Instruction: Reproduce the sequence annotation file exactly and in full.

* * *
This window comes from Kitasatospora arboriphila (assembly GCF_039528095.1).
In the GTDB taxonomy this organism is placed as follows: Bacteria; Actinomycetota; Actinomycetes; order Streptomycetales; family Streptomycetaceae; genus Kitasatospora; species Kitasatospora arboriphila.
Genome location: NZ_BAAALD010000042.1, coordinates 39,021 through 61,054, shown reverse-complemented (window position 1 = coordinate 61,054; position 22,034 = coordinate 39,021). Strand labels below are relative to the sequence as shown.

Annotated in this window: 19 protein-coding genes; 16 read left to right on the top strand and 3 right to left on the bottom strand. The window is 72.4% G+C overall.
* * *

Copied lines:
This window comes from Kitasatospora arboriphila (assembly GCF_039528095.1).
In the GTDB taxonomy this organism is placed as follows: Bacteria; Actinomycetota; Actinomycetes; order Streptomycetales; family Streptomycetaceae; genus Kitasatospora; species Kitasatospora arboriphila.
Genome location: NZ_BAAALD010000042.1, coordinates 39,021 through 61,054, shown reverse-complemented (window position 1 = coordinate 61,054; position 22,034 = coordinate 39,021). Strand labels below are relative to the sequence as shown.

Annotated in this window: 19 protein-coding genes; 16 read left to right on the top strand and 3 right to left on the bottom strand. The window is 72.4% G+C overall.